How to Cook Rice without a Rice Cooker | Hong Kong Food Blog with Recipes, Cooking Tips mostly of Chinese and Asian styles | Taste Hong Kong

How to Cook Rice without a Rice Cooker

How to Cook Rice without a Rice Cooker

As the temperatures continue to sink, my interests in making clay pot rice have grown continually. I truly enjoy how it helps warm my kitchen and cook rice to the perfect texture.

To us Chinese, a good pot of rice should be evenly cooked, fluffy yet not mushy, and and each grain of cooked rice should remain in good shape – isn’t this sounds like al dente? My preferred way of al dente, however, is to have the grain cooked through than firm at the core.

With a clay pot, apart from having some smoky flavor infused from the vessel, I may even make my rice with a nice crusty layer at the bottom. What I need is to char the pot of rice over a very gentle heat plus a spoonful of oil at the right time.

How to Cook Rice with a Crust

That little trick of adding oil helps not only making the step easier, quicker, but also no fuss. Besides, there will be no sticking to the bottom. To produce crust all over the bottom (my gas stove on low heat has flame concentrated on one spot), I even shifted the position of my clay pot so that every part of its base had more or less equal contact with the flame.

How to Cook Rice with a CrustHow to Cook Rice with a Crust

In case you like cooking rice without crust, then it is not necessary to limit yourself to the use of a clay pot. My cast iron and heavy-bottom stainless pot have both proved to be efficient too.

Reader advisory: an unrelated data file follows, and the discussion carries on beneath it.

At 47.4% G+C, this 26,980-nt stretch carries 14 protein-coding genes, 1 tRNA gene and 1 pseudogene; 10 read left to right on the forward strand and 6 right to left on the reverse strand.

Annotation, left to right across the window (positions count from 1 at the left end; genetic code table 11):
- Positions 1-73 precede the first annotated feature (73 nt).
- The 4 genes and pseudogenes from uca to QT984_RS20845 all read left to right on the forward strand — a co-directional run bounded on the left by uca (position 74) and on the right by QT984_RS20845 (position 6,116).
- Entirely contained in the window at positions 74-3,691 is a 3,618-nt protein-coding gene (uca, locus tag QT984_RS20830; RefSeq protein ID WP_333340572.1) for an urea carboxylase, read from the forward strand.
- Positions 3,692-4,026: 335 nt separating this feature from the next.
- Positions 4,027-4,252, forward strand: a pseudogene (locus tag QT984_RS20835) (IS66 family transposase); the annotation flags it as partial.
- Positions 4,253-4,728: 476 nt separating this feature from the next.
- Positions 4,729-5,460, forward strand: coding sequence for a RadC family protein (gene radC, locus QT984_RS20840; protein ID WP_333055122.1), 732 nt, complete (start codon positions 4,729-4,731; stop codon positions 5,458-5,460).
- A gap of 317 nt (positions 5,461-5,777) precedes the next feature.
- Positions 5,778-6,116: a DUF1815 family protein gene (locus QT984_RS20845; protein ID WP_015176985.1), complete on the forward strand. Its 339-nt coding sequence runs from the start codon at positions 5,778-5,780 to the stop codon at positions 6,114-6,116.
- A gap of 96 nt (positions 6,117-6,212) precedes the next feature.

How to Cook Rice in a Pot

Here is the right moment for adding the oil: when rice absorbs most of the water content, yet still looking very moist, and there are holes (craters-like) appear over the surface, swirl in the oil along the side of the pot.

How to Cook Rice with a Crust

Cooking rice with a pot is simple in every way and yet it is hard for me to commit the steps to details as I have been doing them like reflexes (after repeating it for years). Still I’d love to try to walk you through as much as I could. The key point is, observation is important especially if this way is new to you because regulating heat at the right moments is crucial in making a good pot of rice.

And, be sure the cooked rice is rested enough, covered, before serving.

A note on rinsing rice
You may use a fine colander to rinse the rice under running water, to me, however I have get used to doing it in a bowl or the same pot to be cooked over the stove. Doing such, there will be an excellent visual clue as when the water is turned from milky to clear. To drain, I’d rest one of my hands beneath it, catching any falling grains from the bowl, if any.

How to Rinsing Rice Step by Step

  • Ingredients
  • 1/2 C rice, I use jasmine rice
  • 3/4 C water (rice:water ~ 1:1.5)
  • 1/2 tbsp cooking oil, optional
  • yields about 2 bowls of cooked rice


To rinse rice, cover it with several cm of tap water in a large bowl (I use the same clay pot to be cooked on stove). Swirl fingers in the water, stirring rice. Tilt the bowl to drain. After the first drain, again swirl the rice briefly against the side of the bowl but without water, causing the grains to rub against each other. Rinse rice in several changes of water until water comes out clear.

Put rice and water in pot, shaking gently to distribute the rice evenly. Cover.

Over medium high heat, bring it to a boil, about 5 to 7 minutes, when you see water bubbles to rim of the lid.

Adjust heat to low, leaving the lid slightly opened, if water spills. When spilling or bubbling subsides (holes start to appear), about 3 to 5 minutes, swirl in oil along the edge of clay pot if you want to produce a crust.

Cover lid again and simmer for another 5 minutes, shifting the position of pot as required.

Heat off, and rest for at least 10 minutes with lid covered.

Open, fluff the rice with chopsticks or fork. Serve hot.

How to Cook Rice without a Rice Cooker